July 5, 1937 SPAM first rolled off the assembly line as a way to sell the unprofitable pork-shoulder.
It was the invention of Jay Hormel, son of George Hormel, who founded the Hormel company, which pioneered canned pork products in Austin, Minnesota in the late 1920’s.
According to the company’s Spam Museum, Ken Digneau, the brother of a Hormel executive, came up with the name, a combination of the words “spiced ham”, in a naming contest and got $100 as a reward.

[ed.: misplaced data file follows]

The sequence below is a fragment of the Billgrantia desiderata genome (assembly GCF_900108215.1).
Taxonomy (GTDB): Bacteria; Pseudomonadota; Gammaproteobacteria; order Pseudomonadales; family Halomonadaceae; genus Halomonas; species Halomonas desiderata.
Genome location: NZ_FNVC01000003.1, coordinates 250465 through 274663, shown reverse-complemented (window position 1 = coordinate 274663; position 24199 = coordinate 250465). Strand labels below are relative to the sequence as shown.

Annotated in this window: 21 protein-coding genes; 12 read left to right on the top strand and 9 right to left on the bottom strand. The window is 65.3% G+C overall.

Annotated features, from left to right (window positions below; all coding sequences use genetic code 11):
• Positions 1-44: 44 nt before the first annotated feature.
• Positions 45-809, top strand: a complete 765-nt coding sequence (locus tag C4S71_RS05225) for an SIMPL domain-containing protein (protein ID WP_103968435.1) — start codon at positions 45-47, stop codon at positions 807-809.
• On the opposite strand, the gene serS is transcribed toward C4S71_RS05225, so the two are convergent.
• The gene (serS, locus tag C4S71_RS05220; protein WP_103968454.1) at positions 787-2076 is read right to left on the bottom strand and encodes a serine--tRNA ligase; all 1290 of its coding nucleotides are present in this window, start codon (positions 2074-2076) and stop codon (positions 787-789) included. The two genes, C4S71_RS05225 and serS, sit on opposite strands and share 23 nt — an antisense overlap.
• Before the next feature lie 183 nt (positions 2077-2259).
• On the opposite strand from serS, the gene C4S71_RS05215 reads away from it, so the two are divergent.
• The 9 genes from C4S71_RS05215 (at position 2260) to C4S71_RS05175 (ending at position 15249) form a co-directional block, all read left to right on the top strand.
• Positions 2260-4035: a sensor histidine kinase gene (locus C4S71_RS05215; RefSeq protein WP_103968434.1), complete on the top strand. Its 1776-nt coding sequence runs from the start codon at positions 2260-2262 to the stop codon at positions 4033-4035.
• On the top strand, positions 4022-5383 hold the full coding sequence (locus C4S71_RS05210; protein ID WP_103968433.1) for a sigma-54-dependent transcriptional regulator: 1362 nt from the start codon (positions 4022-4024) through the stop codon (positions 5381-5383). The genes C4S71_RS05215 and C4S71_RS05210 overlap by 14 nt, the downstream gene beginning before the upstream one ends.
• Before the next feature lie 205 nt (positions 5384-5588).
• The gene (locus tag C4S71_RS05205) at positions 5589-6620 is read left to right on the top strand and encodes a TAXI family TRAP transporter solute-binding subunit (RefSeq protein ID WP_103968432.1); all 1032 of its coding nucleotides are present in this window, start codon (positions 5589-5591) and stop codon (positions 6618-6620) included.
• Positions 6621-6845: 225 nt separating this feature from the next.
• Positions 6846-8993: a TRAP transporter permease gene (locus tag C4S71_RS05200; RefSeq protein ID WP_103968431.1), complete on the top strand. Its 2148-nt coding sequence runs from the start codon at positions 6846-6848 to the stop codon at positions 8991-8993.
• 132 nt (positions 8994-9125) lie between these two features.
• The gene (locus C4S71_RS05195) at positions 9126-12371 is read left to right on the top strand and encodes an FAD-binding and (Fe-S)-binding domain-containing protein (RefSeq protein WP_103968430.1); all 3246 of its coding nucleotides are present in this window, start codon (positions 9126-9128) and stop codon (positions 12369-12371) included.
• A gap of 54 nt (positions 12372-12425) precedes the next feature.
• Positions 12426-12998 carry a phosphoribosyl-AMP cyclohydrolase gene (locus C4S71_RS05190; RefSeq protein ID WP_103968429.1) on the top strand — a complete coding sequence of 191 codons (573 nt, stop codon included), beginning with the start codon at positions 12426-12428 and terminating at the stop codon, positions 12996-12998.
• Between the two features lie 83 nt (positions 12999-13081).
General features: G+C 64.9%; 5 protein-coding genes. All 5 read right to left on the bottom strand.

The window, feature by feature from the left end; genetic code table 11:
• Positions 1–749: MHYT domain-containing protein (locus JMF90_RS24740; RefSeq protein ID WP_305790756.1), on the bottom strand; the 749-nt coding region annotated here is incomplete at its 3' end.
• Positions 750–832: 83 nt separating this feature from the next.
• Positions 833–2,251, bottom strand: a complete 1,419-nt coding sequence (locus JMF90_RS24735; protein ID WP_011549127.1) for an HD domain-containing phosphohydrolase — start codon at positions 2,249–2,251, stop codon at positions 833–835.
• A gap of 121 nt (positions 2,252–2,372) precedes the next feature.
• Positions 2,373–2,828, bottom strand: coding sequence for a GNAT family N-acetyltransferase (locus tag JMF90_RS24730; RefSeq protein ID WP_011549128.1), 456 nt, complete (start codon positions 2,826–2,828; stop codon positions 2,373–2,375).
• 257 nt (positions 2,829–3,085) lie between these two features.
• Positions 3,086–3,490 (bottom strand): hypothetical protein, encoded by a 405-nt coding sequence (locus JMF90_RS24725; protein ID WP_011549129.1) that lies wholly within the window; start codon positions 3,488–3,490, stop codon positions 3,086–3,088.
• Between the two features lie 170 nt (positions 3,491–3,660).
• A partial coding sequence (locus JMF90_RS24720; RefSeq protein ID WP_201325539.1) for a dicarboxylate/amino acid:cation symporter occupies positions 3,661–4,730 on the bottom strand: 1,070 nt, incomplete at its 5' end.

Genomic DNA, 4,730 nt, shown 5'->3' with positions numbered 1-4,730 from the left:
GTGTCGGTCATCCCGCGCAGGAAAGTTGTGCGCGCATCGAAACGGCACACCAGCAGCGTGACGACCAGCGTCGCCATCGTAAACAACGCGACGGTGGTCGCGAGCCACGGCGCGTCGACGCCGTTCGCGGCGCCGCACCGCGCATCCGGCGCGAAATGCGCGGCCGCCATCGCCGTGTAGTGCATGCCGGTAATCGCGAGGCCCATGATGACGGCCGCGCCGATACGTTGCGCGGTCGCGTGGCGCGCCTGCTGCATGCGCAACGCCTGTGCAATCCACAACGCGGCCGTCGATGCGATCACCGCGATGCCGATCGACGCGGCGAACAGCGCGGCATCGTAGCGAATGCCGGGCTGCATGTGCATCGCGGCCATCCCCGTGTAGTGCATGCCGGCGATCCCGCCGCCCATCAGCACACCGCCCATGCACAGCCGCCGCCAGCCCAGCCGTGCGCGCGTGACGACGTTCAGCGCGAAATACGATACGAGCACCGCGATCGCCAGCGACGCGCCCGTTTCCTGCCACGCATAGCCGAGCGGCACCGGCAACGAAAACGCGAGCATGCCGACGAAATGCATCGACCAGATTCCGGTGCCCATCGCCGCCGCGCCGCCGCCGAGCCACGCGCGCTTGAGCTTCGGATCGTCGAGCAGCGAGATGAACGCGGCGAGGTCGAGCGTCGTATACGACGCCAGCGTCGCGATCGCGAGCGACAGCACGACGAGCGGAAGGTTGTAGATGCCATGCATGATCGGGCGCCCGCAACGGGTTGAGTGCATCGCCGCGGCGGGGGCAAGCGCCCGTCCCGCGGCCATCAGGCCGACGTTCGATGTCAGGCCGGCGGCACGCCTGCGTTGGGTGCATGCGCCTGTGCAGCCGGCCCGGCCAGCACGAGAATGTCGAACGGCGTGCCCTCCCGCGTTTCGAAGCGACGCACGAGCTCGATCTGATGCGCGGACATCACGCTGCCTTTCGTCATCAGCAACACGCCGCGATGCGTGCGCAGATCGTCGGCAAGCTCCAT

Spam went global during World War II, when America shipped out over 100 million cans to the Pacific, where it made an inexpensive yet filling meal for U.S. troops. It remains popular in areas where soldiers were stationed, especially in Hawaii, Guam and the Philippines.